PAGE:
A few years ago, I heard someone say Aachen should run every World Equestrian Games (WEG). I dismissed the idea at the time, thinking it would be boring, that it’s good for championships to move around for both competitors and spectators, and so on.
But after the first day or so of the European Championships here, I’m wondering if there might be something in it. I’m here to cover the eventing (Nations Cup, not Europeans) this week, then the showjumping next week. And while last year’s WEG in Normandy became something of a slog, I’m ecstatic to be here for another 10 days.
So here, in seven easy steps, is a tongue-in-cheek look at ways to keep journalists happy at championships and big events (PS I realise not all of these are fully in organisers’ control).
1. Food. We need to eat, just like anyone else. And often we don’t have a lot of time, so while I don’t expect events to provide meals for free (though it’s lovely when they do), dealing with huge queues isn’t really viable. I’ve often gone whole days without eating at events. Hungry people are not happy people.
Here at Aachen they’ve definitely got it right. On Wednesday night, we were all invited to a big party, with a huge buffet and a free bar. And every day, we are entitled to lunch in the “Riders’ Club” — yesterday I had salmon, pasta and roasted veg. Yum.
And last night, when we left the showground at 10pm, I was ready to go to bed, but my colleague Alice Collins made me go into town in search of nourishment. We ended up sitting on the pavement outside a lovely little Greek restaurant, eating huge salads and tzatziki. I was thrilled, as you can see.
2. Wifi. Not being able to get online, being unable to check emails, send copy back to the office or load web stories, drives us mad and can be a huge time-waster.
And we need to be able to get more than one device online. I know, I know, we’re demanding. But modern journalism is demanding. Very few people are here to file stories for one “platform” — we’re all juggling multiple jobs.
During yesterday’s eventing dressage, the amazing Jenni Autry from Eventing Nation was live tweeting, keeping a live page on their website updated, taking photos and talking to all the US and Canadian riders. Us H&Hers are writing for mag and web, as well as doing videos. Those tasks demand different kit — an iPhone for tweeting out and about, the laptop for most things, the iPad for video processing.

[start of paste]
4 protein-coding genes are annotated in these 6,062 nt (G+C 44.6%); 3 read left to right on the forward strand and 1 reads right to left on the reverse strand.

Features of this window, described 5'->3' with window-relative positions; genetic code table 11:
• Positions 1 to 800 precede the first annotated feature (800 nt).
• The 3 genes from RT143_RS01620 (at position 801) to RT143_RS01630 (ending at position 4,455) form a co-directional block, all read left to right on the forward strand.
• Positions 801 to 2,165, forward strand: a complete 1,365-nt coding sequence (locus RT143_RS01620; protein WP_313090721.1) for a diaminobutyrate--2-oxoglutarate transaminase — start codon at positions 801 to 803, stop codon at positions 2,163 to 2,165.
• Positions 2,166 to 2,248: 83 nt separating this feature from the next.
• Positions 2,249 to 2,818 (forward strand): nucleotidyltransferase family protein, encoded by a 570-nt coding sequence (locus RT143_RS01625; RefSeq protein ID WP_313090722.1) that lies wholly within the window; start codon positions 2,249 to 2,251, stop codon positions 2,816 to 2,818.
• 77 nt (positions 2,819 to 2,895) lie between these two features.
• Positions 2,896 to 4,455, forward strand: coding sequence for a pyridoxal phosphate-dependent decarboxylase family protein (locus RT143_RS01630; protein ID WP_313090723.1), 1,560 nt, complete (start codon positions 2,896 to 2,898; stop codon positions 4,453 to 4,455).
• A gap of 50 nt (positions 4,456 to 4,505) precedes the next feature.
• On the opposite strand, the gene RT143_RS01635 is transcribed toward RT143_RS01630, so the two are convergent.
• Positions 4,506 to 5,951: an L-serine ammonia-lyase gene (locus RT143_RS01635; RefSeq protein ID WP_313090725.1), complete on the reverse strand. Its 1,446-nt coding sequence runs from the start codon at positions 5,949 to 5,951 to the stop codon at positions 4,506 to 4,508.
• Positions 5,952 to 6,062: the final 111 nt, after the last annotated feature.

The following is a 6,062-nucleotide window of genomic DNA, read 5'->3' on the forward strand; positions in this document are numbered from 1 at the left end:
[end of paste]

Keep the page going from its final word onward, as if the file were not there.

Only being able to put one device online at a time and having to swap is very time-consuming. Here, our media login gets several devices online — and the public wifi is good too.
3. Transport. No buses, slow buses, late buses. No parking. Parking that’s miles away. All things guaranteed to cause angst when you need to be somewhere at a certain time.
We’re staying in a media hotel here — not that I’ve seen any other media in it. Not only is there a shuttle bus stop round the corner, but if you ask at the desk, a nice man in a Mercedes-Benz turns up and delivers you in style to the showground. That’s service.
4. Weather. It’s sunny here. And hot. Too hot? Maybe, at times but better than rain and mud…
5. A colleague with a sense of humour. Please see photo booth picture above of me and H&H dressage ed Alice Collins from the opening night party.
Also, since Alice and I took on the acting print director job at H&H, she’s decided we need our own hashtag, like some sort of ironic power couple (I’ve pointed out I’m married, but she’s having none of it). And so, our desk in the press office is reserved with a somewhat unusual sign.
6. British riders doing well. Being patriotic is completely allowed at championships — look at my nails (right) — and reporting is so much easier when your competitors are happy, going well and winning medals. Explaining why it’s gone wrong isn’t fun for them or us.
7. Things being close together. There’s nothing more frustrating than the press stand being at one end of a huge arena and the mixed zone, for interviewing riders, at the other.
Either you watch — and know what happens but have no quotes — or you do interviews. Oh, and you do the interviews blind without knowing if the riders went well or badly, because there probably isn’t a telly in the mixed zone. This offers unparalleled opportunities for making a fool of yourself.
Here, the press office is right under the main grandstand. Run up two flights of stairs and you’re in the press tribune with a great view of the arena. Run down again and you’re in the mixed zone. I haven’t used this arena yet, but the signs are promising for it being user-friendly.
So, my friends, so far, I’m loving Aachen. Let’s hope I’m in the same frame of mind by a week on Monday…